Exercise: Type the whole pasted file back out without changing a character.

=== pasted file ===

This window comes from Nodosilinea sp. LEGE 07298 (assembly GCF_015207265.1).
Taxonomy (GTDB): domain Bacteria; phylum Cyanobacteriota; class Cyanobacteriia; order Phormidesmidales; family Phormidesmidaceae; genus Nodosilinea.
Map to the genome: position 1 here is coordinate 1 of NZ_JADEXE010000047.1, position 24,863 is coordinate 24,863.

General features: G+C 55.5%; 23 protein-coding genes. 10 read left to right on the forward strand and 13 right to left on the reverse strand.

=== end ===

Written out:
This window comes from Nodosilinea sp. LEGE 07298 (assembly GCF_015207265.1).
Taxonomy (GTDB): domain Bacteria; phylum Cyanobacteriota; class Cyanobacteriia; order Phormidesmidales; family Phormidesmidaceae; genus Nodosilinea.
Map to the genome: position 1 here is coordinate 1 of NZ_JADEXE010000047.1, position 24,863 is coordinate 24,863.

General features: G+C 55.5%; 23 protein-coding genes. 10 read left to right on the forward strand and 13 right to left on the reverse strand.